When I arrive at the Capitol, Cline is already waiting nervously outside Gov. Guinn’s office. He’s arranged a brief meeting with the governor’s director of constituent services, Brian Catlett, and Cline is afraid I won’t show up in time.
He’s accompanied by one of his former personal-care aides, Stacey Perlichek. The trip itself is sort of an act of rebellion against the agency caregivers.
“They wouldn’t permit this trip,” Cline says. “They’ve threatened surveillance when I go to meetings. … That’s because I ask hard-to-answer questions.”
When Catlett arrives for a brief meeting in the hallway, Cline explains that he wants the governor’s support in asking Medicaid to build supports in the self-directed-care system, not take supports away.
“That’s where I’m at, trying to get something done,” Cline tells Catlett. Catlett doesn’t say much.
“This is the first time he’s been out of the house [in weeks],” Perlichek adds. “He might as well be put in a home.”
Cline tells Catlett about the increased expense of agency-directed care. “It’s costing an extra $90,000 a year for crappier care,” he says. Catlett nods and writes the number down on a notepad.
“I appreciate you being my voice,” Cline says. “Other folks have been not as helpful.”
Then Catlett’s gone, and Cline’s left wondering if he said everything he meant to say.
“It felt productive, but I can’t tell,” he says. “When I get my hopes up, I set myself up for disappointment.”
I don’t hear from Cline for another week. Then one day last week he calls me to say that he’s getting his life back. After his visit to the governor’s office and another meeting with health officials, Cline says, he decided to go ahead and sign the form.
He feels somewhat assured that state health officials will follow up on verbal agreements to move forward on the issues—like recruitment of care providers and backup plan assistance—that would make the self-directed care option workable.
“What a relief,” he says. “I got a haircut, went shopping, took a nice dinner. I’m going wild.”
He’s not sure that the larger problem is resolved, though.
“On the surface, it’s taken care of, but the real problem is there’s a blindness to the human element. … Sometimes folks can just go about doing their business with complete ignorance of what their actions are doing.”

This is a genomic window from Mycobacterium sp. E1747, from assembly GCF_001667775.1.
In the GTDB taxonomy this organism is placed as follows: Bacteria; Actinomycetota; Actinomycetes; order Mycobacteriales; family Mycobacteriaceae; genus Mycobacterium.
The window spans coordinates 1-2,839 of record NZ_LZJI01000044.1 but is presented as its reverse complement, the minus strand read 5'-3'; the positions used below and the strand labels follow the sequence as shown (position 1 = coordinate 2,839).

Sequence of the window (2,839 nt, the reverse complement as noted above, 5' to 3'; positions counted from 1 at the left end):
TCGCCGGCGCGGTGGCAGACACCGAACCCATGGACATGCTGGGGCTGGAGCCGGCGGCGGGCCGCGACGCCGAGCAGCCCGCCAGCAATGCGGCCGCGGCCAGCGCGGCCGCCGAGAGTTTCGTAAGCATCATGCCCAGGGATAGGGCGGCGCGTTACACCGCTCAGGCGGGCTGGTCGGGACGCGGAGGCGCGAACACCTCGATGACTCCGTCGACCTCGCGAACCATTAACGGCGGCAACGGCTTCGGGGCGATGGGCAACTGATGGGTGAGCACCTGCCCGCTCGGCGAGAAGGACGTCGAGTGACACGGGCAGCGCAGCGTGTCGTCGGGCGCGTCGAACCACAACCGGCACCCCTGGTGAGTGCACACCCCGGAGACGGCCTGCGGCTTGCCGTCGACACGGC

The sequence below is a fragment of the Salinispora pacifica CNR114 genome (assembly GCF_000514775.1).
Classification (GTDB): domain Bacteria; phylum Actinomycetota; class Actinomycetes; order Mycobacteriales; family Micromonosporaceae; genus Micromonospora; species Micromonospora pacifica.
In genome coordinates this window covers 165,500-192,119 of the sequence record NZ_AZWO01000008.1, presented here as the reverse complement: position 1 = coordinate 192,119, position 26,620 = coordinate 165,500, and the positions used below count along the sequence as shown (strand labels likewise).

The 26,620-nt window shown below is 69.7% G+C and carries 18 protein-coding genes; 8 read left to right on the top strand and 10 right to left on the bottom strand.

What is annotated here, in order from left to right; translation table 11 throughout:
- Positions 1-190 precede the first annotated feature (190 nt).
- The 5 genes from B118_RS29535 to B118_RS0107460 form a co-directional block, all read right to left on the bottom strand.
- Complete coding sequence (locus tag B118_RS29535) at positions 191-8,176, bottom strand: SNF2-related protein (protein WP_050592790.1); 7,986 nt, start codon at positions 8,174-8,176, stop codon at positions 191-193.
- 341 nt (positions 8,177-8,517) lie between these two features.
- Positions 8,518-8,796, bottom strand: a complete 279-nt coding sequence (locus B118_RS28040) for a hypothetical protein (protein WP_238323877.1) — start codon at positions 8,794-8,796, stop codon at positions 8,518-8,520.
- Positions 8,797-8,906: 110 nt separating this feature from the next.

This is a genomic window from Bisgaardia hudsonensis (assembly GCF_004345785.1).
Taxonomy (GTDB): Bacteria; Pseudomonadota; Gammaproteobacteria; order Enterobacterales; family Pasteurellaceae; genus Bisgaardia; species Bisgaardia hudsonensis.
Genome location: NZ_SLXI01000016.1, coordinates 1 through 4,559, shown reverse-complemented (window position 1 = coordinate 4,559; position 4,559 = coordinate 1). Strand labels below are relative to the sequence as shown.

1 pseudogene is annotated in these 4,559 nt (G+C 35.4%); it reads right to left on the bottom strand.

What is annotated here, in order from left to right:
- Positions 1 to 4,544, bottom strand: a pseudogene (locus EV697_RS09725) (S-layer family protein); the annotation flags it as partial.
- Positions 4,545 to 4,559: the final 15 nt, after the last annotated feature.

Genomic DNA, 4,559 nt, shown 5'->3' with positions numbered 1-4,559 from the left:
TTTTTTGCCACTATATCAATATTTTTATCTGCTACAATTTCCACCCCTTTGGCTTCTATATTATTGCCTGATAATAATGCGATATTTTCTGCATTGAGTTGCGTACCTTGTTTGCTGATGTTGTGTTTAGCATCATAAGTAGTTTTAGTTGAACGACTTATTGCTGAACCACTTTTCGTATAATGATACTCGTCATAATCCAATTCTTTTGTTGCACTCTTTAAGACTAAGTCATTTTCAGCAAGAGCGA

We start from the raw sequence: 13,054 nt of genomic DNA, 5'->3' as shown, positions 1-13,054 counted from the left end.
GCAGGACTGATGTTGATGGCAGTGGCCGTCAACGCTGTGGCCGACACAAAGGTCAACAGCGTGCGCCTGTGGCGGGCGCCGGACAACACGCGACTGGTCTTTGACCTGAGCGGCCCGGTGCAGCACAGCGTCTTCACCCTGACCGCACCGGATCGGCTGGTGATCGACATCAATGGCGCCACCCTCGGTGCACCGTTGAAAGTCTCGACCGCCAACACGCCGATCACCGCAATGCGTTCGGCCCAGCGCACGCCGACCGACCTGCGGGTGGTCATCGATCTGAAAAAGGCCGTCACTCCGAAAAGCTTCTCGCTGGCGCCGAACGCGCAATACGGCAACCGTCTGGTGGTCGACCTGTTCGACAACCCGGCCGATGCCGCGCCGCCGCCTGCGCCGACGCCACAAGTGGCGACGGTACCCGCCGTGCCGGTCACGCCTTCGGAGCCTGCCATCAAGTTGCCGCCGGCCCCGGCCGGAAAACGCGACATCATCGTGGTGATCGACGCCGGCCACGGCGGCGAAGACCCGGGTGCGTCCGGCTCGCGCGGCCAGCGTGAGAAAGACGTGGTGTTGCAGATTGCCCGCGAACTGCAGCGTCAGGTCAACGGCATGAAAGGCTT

Change is likely, but it won’t be immediate, Cline predicts. Building awareness is a step in the right direction, but it can come with a cost.
“Boy, did I have to pay,” he says. “Then the pressure started to turn. … What’s cool is that there is progress, not just with me but with the whole program.”
Gerber-Winn at Medicaid tells me that the agency has agreed to set up work groups to talk about making current wording in the agreement “more palatable” and to discuss the arrangement of such things as backup care.
“I’m excited to get some feedback on this,” she says. “Sometimes we think we understand what people want, but if we don’t have it correct, we want to make sure that we do.”
Lahren at the WARC says that his view has always been that disabled individuals should have as much choice as possible without having to give up the safety net of the state agency.
Lahren reminds me that Nevada, using objective measures, is rated as one of the worst places to be for disabled individuals.
“We don’t have money to provide the services available in other states,” he says. “At the very least, we can have the compassion to bend rules and make life as comfortable as possible.
“People who are quadriplegic have very little control over their lives. The precedent we set about control of one’s own life is important."